It all started with a Tweet. Then another Tweet, and then a video, and the next thing you know, we’ve got ourselves an intern named John Donahue who’s first day arrival is met with anticipation usually reserved for royal babies, new episodes of “Homeland,” and (for most of our office anyway) Phish concerts.
Let’s go back a few weeks.
We had taken to our Twitter handle to alert anyone who cared (and plenty who didn’t) that after a season of soul-crushing losses, we had pulled off a victory, all the more sweet because of its unusual nature. Shortly afterwards, we got the following response.
@ConnellyAgency heard you guys need some softball help. Lucky for you I’m available. You’d probably have to take me on as an intern though?
— John Donahue (@JDonahue135) August 6, 2013
This got our attention. But was John Donahue a one-Tweet wonder? There was only one way to find out.
@JDonahue135 Consider us intrigued. Email your info to firstname.lastname@example.org. Note: BRING. YOUR. GAME.
— Connelly Partners (@ConnellyAgency) August 6, 2013
He responded to the challenge. And then some.
— John Donahue (@JDonahue135) August 9, 2013
I mean, what do you say about a guy who openly invites comparisons to Ryan Gosling, claims to roll with Brad Pitt, and saves damsels in distress, all in a minute and a half?
In our case, we said, “When can you start?” And it reminded us of the following immutable laws of marketing.
Bold is beautiful.
In baseball, the saying is “if you’re going to get beat, get beat with your best pitch” (ed. note: Then how do you explain our softball record?). This applies to marketing as well. You need to have a degree of fearlessness within all disciplines, whether you’re presenting a campaign idea, a tagline, or you’re pitching a reporter – you need to believe in your idea if someone else is going to.
John not only put himself out there, but did so in such bold, ostentatious fashion that could only generate one response or the other: admiration or ridicule. Because let’s face it, if this concept had been done poorly, it would have been a “Gigli”-level bomb. Fortunately, he nailed it, and we here at CP loved it. More than anything, we loved the fact that there was no sense of “let’s play it safe” in John Donohue.
Find where your audience is, and engage them there. Then keep engaging them.
We like to Tweet. We engage with people who Tweet at us. We have a sense of humor that can alternately manifest in cartoonish braggadocio or over-the-top self-deprecation.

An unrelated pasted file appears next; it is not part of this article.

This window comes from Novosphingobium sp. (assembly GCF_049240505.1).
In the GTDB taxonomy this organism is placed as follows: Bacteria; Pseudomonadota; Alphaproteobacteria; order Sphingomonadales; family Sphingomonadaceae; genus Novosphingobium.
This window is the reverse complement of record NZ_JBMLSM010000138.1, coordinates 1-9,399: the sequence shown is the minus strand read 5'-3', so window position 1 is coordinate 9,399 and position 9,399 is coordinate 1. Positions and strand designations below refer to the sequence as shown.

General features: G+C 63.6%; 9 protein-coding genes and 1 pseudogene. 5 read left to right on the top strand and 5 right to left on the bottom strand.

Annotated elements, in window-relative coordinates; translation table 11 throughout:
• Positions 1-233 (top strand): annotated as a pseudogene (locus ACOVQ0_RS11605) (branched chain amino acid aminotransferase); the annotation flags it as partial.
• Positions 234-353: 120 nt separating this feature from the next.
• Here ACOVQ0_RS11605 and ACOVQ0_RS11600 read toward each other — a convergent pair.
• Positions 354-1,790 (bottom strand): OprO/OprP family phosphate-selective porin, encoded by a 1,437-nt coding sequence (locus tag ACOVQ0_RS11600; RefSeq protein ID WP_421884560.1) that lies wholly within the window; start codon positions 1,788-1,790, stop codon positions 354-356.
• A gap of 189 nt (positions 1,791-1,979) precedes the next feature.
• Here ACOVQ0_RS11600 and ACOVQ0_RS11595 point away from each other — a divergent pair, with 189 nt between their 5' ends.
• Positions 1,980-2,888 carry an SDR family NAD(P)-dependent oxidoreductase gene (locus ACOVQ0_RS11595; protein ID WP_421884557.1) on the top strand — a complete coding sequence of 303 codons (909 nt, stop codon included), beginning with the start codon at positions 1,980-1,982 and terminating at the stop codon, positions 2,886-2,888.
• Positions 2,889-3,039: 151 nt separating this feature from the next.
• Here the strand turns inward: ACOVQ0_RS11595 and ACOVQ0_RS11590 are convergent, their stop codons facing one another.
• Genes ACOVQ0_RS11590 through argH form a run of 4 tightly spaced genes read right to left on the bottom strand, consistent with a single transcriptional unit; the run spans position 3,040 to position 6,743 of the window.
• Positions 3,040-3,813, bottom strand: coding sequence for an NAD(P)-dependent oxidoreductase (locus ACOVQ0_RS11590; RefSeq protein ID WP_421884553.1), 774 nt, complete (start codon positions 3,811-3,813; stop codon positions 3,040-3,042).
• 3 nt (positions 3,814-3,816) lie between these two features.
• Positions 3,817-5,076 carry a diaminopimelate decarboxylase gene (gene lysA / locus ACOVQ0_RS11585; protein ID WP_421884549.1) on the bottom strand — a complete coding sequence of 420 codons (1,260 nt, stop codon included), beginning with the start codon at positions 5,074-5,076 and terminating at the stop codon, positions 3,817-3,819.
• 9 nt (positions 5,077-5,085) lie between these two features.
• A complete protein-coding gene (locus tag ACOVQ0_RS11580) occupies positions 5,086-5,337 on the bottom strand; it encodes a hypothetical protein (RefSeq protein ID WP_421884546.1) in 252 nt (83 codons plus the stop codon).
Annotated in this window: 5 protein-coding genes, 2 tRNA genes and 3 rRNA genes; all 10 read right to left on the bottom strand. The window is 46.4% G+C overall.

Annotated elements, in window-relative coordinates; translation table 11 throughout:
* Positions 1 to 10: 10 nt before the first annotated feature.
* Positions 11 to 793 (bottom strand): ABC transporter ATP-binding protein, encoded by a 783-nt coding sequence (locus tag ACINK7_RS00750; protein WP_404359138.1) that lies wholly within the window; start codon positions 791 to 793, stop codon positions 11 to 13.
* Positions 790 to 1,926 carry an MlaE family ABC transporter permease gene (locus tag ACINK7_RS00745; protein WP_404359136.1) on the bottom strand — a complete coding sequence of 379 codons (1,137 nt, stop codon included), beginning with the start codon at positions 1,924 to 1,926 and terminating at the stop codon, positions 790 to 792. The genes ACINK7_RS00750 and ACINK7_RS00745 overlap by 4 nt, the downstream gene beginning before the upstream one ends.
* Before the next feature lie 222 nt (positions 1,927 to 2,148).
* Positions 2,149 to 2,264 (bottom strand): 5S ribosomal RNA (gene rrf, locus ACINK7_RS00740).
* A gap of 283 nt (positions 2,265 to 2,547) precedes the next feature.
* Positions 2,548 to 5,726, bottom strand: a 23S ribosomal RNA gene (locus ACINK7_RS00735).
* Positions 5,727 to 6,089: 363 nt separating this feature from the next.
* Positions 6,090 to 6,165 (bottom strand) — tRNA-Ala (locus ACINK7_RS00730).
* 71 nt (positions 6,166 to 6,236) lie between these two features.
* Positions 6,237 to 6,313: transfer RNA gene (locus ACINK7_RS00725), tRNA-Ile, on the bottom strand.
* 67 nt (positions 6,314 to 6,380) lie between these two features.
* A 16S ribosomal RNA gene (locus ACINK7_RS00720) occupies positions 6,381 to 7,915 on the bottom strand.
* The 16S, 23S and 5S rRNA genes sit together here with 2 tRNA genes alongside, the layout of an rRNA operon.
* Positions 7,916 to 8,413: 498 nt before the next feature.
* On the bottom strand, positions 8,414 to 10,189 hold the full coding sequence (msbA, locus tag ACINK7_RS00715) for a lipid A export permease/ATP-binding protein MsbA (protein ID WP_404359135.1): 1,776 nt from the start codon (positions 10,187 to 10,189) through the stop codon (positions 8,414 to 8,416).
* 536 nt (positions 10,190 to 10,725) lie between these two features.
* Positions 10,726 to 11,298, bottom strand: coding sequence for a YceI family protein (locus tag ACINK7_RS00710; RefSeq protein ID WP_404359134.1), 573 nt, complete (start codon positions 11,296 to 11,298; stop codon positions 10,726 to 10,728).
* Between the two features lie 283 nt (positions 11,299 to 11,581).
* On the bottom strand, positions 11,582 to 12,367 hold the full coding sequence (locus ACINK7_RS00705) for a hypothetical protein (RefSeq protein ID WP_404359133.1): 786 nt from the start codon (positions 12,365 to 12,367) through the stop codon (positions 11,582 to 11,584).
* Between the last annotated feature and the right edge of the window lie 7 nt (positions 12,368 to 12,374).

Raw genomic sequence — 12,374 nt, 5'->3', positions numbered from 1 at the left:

John recognized all of this, and met us where we live and spoke to us in our language. That’s about as basic a tenet of marketing there is. But it doesn’t make it any less impressive when it’s rendered artfully.
First impressions aren’t everything. But they’re meaningful.
John might be train wreck. Or he could wind up owning the joint some day. We have no idea how he’s going to pan out, because as much as you can scout someone ahead of time, you never know how they’re going to play for you until they’re wearing your uniform and playing in your system (ed note: no sports metaphor unturned here at CP).
But damned if John doesn’t have us all excited about having him in the building, and hopefully, he (and we) can build on that momentum. It’s on us to make sure we get the most out of our interns and provide them with an environment to learn and thrive in (we have more than a few employees who started as rock star interns). It’s on John to make sure he fulfills his promise by bringing the same passion and energy that he brought to the application process. The same of course holds true in all walks of marketing – be strong out of the gate, but if you don’t build off of your early bursts of creativity and passion, your ideas – and clients – are destined for ephemera.
So, that’s the story of John Donahue, first day intern at Connelly Partners. He’s already inspired a blog entry. And he’s got all eyes on him, more so than most interns. How will it turn out? Only time will tell, but we’re optimistic.
Because Brad Pitt wouldn’t lie to us, would he?